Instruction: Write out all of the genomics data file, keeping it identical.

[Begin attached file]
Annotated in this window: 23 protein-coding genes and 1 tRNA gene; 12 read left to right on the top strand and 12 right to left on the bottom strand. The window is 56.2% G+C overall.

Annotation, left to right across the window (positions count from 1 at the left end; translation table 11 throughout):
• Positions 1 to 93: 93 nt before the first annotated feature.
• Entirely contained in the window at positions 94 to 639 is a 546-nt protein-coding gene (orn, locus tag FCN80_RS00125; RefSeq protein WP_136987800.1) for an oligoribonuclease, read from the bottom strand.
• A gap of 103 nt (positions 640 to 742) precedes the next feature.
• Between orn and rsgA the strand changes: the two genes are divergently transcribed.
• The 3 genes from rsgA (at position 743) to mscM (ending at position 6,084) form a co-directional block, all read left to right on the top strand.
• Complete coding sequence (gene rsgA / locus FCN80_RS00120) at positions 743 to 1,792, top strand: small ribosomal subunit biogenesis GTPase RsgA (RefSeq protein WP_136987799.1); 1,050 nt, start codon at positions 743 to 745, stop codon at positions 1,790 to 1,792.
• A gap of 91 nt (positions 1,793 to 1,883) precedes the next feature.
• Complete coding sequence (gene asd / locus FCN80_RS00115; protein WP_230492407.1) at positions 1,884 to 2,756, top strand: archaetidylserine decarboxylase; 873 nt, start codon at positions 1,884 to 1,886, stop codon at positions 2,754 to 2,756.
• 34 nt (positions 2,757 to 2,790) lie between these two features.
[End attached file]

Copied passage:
Annotated in this window: 23 protein-coding genes and 1 tRNA gene; 12 read left to right on the top strand and 12 right to left on the bottom strand. The window is 56.2% G+C overall.

Annotation, left to right across the window (positions count from 1 at the left end; translation table 11 throughout):
• Positions 1 to 93: 93 nt before the first annotated feature.
• Entirely contained in the window at positions 94 to 639 is a 546-nt protein-coding gene (orn, locus tag FCN80_RS00125; RefSeq protein WP_136987800.1) for an oligoribonuclease, read from the bottom strand.
• A gap of 103 nt (positions 640 to 742) precedes the next feature.
• Between orn and rsgA the strand changes: the two genes are divergently transcribed.
• The 3 genes from rsgA (at position 743) to mscM (ending at position 6,084) form a co-directional block, all read left to right on the top strand.
• Complete coding sequence (gene rsgA / locus FCN80_RS00120) at positions 743 to 1,792, top strand: small ribosomal subunit biogenesis GTPase RsgA (RefSeq protein WP_136987799.1); 1,050 nt, start codon at positions 743 to 745, stop codon at positions 1,790 to 1,792.
• A gap of 91 nt (positions 1,793 to 1,883) precedes the next feature.
• Complete coding sequence (gene asd / locus FCN80_RS00115; protein WP_230492407.1) at positions 1,884 to 2,756, top strand: archaetidylserine decarboxylase; 873 nt, start codon at positions 1,884 to 1,886, stop codon at positions 2,754 to 2,756.
• 34 nt (positions 2,757 to 2,790) lie between these two features.